Positive US data gives Fed more food for thought

 
Julian Harris
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SEVERAL positive reports on the health of the US economy provided a rosy backdrop to the start of the Federal Reserve’s latest policy meeting yesterday.

The Fed will announce tonight whether its Federal Open Market Committee (FOMC) is to deliver even greater stimulus measures to try to kick start the US recovery.

Worrying economic data has recently led some analysts to suggest that more quantitative easing (QE3) could be in the pipeline, but yesterday’s figures painted a more optimistic picture.

A measure of consumer confidence in the US, recorded by the Conference Board, bounced back to an index score of 65.9 for July, up from 62.7 in June. The result surprised many economists, who had anticipated a decline.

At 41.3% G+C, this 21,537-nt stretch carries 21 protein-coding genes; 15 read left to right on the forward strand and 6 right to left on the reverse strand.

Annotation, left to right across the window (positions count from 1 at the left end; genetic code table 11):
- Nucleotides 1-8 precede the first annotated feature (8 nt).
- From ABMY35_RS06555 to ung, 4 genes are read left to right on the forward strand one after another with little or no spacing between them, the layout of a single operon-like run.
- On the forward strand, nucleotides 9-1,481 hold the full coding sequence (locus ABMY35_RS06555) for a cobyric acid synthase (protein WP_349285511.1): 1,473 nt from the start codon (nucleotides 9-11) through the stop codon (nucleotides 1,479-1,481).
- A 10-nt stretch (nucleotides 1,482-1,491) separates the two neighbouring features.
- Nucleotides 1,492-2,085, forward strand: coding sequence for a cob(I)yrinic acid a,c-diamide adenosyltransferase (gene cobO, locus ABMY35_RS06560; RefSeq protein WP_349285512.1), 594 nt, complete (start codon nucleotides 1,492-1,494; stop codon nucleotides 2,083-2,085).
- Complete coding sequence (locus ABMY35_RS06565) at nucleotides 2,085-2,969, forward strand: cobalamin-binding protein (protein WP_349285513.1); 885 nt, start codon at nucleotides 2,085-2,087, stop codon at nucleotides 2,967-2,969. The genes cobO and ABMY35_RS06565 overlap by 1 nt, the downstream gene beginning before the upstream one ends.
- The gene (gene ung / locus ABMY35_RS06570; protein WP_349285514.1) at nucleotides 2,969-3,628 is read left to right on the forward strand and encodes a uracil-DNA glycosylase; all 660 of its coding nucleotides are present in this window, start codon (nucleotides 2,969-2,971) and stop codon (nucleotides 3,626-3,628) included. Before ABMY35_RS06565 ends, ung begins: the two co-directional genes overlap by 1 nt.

A Chicago purchasing managers’ index, often used as a bellwether of US-wide manufacturing conditions, climbed to 53.7 for July, up from 52.9 in June. Scores above 50 indicate economic growth.

And the latest S&P/Case-Shiller survey showed single-family home prices rising for the fourth month in a row in May.

Commerce Department data revealed a 0.5 per cent lift in household income in June, yet spending fell in real terms.